All candidates must have completed a first degree of good standing from an accredited university, equivalent to a British Bachelor’s degree. This is usually a three- or four-year degree, but varies depending on country, institution and discipline. Candidates are expected to have achieved the equivalent of a UK 1st or 2nd Class degree, with a preference for Upper 2nd (2:1) Class results or higher.
Proof of English language proficiency is also required, either in the form of a valid IELTS or other Academic Skills Test (please see below for details on accepted tests, scores and subscores).Entry Requirements
UK ENIC is the UK national agency for international qualifications and skills and provides services for individuals and organisations to compare international qualifications against UK qualification framework levels. You can compare non-UK qualifications to the UK system by contacting UK ENIC. Please note, however, this may incur a cost to you. The IIS will only check degree equivalency once applications have been submitted and cannot confirm candidates’ qualifications are eligible prior to application.UK ENIC
Yes, you can still apply, however we will require an interim transcript detailing all modules taken to date. If you are accepted, your offer of acceptance will be conditional upon successful completion of your degree and upon meeting the minimum grades set by the selection committee. If selected, your final official transcripts and/or certificates will need to be submitted.
You will be required to take an English language test unless you are a national of a majority English-speaking country (as defined by UKVI), or have completed a degree in the following countries, a maximum of two years before the start of the GPISH programme: Antigua and Barbuda, Australia, Barbados, the Bahamas, Belize, Dominica, Grenada, Guyana, Republic of Ireland, Jamaica, New Zealand, St Kitts and Nevis, St Lucia, St Vincent and the Grenadines, Trinidad and Tobago, the United Kingdom, and the United States of America.
Applicants must submit an IELTS (Academic) score or IELTS Indicator with their application (any IELTS (Academic) or Indicator test must have been taken no more than two years before the proposed start date of the programme being applied for). The minimum requirements for English language proficiency are as follows:
An overall band score of 6.5, with a minimum score of 6.0 in each component in an IELTS (Academic) test certificate / IELTS Indicator statement of results. Please select “The Institute of Ismaili Studies” as receiver of your scores when registering for IELTS Indicator.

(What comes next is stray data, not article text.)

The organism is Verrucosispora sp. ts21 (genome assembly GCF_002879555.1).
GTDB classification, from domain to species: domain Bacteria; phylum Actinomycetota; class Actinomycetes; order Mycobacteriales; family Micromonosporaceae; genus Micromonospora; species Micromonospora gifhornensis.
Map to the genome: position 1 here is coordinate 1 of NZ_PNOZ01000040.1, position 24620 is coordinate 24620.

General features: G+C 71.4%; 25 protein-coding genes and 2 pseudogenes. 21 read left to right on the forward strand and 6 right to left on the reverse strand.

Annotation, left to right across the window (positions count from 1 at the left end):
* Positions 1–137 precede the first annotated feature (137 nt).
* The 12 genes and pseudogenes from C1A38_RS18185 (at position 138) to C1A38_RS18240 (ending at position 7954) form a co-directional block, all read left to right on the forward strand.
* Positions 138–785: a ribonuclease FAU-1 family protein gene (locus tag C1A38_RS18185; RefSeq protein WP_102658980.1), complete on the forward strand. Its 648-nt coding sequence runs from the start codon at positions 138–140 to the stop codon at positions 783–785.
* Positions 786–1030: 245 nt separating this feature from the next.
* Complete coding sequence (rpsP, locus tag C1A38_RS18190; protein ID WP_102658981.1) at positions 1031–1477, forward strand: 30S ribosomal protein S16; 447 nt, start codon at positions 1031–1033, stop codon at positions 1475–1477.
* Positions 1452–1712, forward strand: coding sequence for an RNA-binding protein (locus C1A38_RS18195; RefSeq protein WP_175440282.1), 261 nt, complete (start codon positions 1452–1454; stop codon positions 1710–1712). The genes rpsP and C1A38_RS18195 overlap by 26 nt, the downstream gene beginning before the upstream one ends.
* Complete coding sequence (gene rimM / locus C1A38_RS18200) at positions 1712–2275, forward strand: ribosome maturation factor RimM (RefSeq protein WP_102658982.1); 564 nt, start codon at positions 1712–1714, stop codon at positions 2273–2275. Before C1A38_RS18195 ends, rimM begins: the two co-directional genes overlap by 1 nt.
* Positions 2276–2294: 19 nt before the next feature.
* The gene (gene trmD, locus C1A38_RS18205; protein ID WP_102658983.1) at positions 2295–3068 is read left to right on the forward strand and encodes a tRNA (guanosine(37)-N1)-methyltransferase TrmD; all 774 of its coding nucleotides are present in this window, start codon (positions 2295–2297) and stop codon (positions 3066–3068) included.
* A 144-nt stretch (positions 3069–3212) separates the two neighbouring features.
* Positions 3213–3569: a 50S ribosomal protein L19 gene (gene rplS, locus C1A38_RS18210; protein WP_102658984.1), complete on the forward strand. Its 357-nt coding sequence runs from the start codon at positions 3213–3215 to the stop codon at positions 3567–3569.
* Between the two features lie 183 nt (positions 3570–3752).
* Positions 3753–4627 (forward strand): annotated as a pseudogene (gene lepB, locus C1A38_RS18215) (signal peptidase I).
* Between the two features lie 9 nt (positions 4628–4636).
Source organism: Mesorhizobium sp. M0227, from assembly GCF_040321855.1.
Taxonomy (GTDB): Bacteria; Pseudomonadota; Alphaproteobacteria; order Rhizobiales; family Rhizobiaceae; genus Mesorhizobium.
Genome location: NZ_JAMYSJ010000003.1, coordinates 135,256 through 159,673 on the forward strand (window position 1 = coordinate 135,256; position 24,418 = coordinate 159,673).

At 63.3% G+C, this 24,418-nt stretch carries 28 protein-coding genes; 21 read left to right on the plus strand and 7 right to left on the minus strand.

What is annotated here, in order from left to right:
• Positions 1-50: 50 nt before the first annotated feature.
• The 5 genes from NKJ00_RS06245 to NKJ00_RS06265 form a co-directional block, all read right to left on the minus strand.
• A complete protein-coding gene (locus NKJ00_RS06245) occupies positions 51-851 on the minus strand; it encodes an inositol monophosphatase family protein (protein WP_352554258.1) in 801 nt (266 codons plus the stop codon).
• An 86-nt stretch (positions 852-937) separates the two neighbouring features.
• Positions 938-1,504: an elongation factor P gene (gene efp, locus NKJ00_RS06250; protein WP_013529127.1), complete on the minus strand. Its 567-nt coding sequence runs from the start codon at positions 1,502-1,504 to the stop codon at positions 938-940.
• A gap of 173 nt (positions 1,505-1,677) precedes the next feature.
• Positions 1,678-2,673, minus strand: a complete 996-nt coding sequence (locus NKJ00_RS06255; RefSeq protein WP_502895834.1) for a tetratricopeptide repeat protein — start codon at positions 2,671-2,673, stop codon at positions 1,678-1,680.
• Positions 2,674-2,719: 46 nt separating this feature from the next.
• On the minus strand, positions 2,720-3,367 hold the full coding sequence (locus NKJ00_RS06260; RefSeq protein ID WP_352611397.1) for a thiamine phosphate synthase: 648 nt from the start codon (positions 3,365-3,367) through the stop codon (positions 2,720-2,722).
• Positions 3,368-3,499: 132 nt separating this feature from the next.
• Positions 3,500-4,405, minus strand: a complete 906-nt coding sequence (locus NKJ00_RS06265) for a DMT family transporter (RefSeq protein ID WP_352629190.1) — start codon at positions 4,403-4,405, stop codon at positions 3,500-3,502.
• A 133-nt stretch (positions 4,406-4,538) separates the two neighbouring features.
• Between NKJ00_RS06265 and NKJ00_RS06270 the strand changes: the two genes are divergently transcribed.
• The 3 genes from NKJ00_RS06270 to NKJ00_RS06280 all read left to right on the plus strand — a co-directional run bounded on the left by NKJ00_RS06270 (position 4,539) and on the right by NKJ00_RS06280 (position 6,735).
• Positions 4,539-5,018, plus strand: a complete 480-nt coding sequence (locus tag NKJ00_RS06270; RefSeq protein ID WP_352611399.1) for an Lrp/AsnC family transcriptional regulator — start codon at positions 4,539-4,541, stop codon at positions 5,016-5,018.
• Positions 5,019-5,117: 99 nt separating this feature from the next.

Alternatively, applicants can submit scores from the following English language tests:
Yes. The IIS will not accept or consider your application for GPISH unless you have provided an accepted Academic English Skills certificate prior to the deadline.
I undertook a study abroad term/year or module abroad, do I still need to take the English language test?
Yes, you will still have to prove your English language proficiency. Completing a module/term or year does not exempt you from the English language requirement.
The consistency of your name on all documentation is very important and it is imperative that your name is always spelled and written exactly the same on all formal documents which includes your passports, evidence of previous qualifications and Academic English Skills certificate. Should you have any discrepancies, you will need to provide an affidavit with your application. This affidavit should confirm all variations of your name are of the same person.
Applications are submitted online via our new application portal, accessible on the GPISH main page. You will be required to register your details and complete an online form, as well as upload the necessary documents.Postal applications are only accepted in very exceptional circumstances. Please email us to discuss options.GPISH`Programme
Yes. However, each programme has distinct aims. Therefore, you are encouraged to think very carefully before applying about how either programme would meet your academic and career goals. In reviewing your application(s), the respective selection committees will be looking for your ability to make a strong case for your decision to apply to a particular programme.